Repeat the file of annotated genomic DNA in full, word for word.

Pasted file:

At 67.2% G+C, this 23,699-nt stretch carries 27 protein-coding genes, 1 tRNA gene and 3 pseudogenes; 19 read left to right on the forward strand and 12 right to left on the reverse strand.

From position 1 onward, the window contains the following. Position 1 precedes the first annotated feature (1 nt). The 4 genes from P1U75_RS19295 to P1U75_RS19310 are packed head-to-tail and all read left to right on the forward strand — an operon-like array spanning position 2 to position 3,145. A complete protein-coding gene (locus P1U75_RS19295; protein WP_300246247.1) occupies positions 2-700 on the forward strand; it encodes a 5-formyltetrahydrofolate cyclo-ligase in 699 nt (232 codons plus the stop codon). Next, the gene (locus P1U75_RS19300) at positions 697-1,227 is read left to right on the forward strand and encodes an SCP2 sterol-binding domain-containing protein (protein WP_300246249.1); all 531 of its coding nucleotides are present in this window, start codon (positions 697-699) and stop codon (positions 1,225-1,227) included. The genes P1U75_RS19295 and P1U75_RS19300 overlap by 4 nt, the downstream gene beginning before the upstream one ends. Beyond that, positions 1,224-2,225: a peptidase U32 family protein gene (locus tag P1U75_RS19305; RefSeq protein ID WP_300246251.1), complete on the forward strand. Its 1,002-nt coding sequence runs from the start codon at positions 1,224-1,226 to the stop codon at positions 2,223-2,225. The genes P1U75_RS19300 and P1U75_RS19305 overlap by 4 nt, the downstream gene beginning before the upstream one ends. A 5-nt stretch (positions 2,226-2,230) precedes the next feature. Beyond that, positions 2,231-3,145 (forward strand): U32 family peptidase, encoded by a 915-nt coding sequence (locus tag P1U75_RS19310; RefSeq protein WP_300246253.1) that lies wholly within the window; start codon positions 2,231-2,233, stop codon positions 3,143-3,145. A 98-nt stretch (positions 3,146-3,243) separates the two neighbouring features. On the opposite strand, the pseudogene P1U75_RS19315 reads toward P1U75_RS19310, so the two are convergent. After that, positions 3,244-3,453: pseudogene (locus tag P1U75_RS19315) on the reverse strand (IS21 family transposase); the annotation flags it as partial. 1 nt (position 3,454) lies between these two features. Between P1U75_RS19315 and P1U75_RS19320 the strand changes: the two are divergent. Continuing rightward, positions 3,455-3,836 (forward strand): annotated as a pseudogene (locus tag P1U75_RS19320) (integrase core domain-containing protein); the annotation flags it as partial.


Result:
At 67.2% G+C, this 23,699-nt stretch carries 27 protein-coding genes, 1 tRNA gene and 3 pseudogenes; 19 read left to right on the forward strand and 12 right to left on the reverse strand.

From position 1 onward, the window contains the following. Position 1 precedes the first annotated feature (1 nt). The 4 genes from P1U75_RS19295 to P1U75_RS19310 are packed head-to-tail and all read left to right on the forward strand — an operon-like array spanning position 2 to position 3,145. A complete protein-coding gene (locus P1U75_RS19295; protein WP_300246247.1) occupies positions 2-700 on the forward strand; it encodes a 5-formyltetrahydrofolate cyclo-ligase in 699 nt (232 codons plus the stop codon). Next, the gene (locus P1U75_RS19300) at positions 697-1,227 is read left to right on the forward strand and encodes an SCP2 sterol-binding domain-containing protein (protein WP_300246249.1); all 531 of its coding nucleotides are present in this window, start codon (positions 697-699) and stop codon (positions 1,225-1,227) included. The genes P1U75_RS19295 and P1U75_RS19300 overlap by 4 nt, the downstream gene beginning before the upstream one ends. Beyond that, positions 1,224-2,225: a peptidase U32 family protein gene (locus tag P1U75_RS19305; RefSeq protein ID WP_300246251.1), complete on the forward strand. Its 1,002-nt coding sequence runs from the start codon at positions 1,224-1,226 to the stop codon at positions 2,223-2,225. The genes P1U75_RS19300 and P1U75_RS19305 overlap by 4 nt, the downstream gene beginning before the upstream one ends. A 5-nt stretch (positions 2,226-2,230) precedes the next feature. Beyond that, positions 2,231-3,145 (forward strand): U32 family peptidase, encoded by a 915-nt coding sequence (locus tag P1U75_RS19310; RefSeq protein WP_300246253.1) that lies wholly within the window; start codon positions 2,231-2,233, stop codon positions 3,143-3,145. A 98-nt stretch (positions 3,146-3,243) separates the two neighbouring features. On the opposite strand, the pseudogene P1U75_RS19315 reads toward P1U75_RS19310, so the two are convergent. After that, positions 3,244-3,453: pseudogene (locus tag P1U75_RS19315) on the reverse strand (IS21 family transposase); the annotation flags it as partial. 1 nt (position 3,454) lies between these two features. Between P1U75_RS19315 and P1U75_RS19320 the strand changes: the two are divergent. Continuing rightward, positions 3,455-3,836 (forward strand): annotated as a pseudogene (locus tag P1U75_RS19320) (integrase core domain-containing protein); the annotation flags it as partial.